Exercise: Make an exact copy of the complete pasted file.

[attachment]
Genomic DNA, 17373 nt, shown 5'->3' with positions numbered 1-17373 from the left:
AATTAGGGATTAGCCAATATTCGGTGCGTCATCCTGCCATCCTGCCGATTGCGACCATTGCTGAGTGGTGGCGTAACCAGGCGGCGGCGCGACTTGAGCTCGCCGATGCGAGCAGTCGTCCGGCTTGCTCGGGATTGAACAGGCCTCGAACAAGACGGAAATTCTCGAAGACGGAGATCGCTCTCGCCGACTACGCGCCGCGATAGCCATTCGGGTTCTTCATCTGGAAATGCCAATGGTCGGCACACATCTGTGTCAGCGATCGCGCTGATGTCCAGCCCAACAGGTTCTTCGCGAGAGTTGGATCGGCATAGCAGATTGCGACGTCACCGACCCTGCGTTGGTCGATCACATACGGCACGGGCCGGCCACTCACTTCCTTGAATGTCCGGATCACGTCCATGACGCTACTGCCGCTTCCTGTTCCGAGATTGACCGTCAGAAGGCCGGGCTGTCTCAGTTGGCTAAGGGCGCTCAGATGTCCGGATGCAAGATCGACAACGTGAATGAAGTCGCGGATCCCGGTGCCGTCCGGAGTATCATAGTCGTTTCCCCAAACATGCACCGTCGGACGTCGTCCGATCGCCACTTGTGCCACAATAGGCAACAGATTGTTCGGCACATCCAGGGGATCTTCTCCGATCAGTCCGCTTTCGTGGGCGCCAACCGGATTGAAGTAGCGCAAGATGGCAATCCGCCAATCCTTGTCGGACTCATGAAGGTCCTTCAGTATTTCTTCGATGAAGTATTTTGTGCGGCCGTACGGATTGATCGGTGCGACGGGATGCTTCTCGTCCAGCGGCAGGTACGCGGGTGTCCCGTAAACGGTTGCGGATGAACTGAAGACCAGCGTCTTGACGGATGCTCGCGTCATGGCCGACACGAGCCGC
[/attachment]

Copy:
Genomic DNA, 17373 nt, shown 5'->3' with positions numbered 1-17373 from the left:
AATTAGGGATTAGCCAATATTCGGTGCGTCATCCTGCCATCCTGCCGATTGCGACCATTGCTGAGTGGTGGCGTAACCAGGCGGCGGCGCGACTTGAGCTCGCCGATGCGAGCAGTCGTCCGGCTTGCTCGGGATTGAACAGGCCTCGAACAAGACGGAAATTCTCGAAGACGGAGATCGCTCTCGCCGACTACGCGCCGCGATAGCCATTCGGGTTCTTCATCTGGAAATGCCAATGGTCGGCACACATCTGTGTCAGCGATCGCGCTGATGTCCAGCCCAACAGGTTCTTCGCGAGAGTTGGATCGGCATAGCAGATTGCGACGTCACCGACCCTGCGTTGGTCGATCACATACGGCACGGGCCGGCCACTCACTTCCTTGAATGTCCGGATCACGTCCATGACGCTACTGCCGCTTCCTGTTCCGAGATTGACCGTCAGAAGGCCGGGCTGTCTCAGTTGGCTAAGGGCGCTCAGATGTCCGGATGCAAGATCGACAACGTGAATGAAGTCGCGGATCCCGGTGCCGTCCGGAGTATCATAGTCGTTTCCCCAAACATGCACCGTCGGACGTCGTCCGATCGCCACTTGTGCCACAATAGGCAACAGATTGTTCGGCACATCCAGGGGATCTTCTCCGATCAGTCCGCTTTCGTGGGCGCCAACCGGATTGAAGTAGCGCAAGATGGCAATCCGCCAATCCTTGTCGGACTCATGAAGGTCCTTCAGTATTTCTTCGATGAAGTATTTTGTGCGGCCGTACGGATTGATCGGTGCGACGGGATGCTTCTCGTCCAGCGGCAGGTACGCGGGTGTCCCGTAAACGGTTGCGGATGAACTGAAGACCAGCGTCTTGACGGATGCTCGCGTCATGGCCGACACGAGCCGC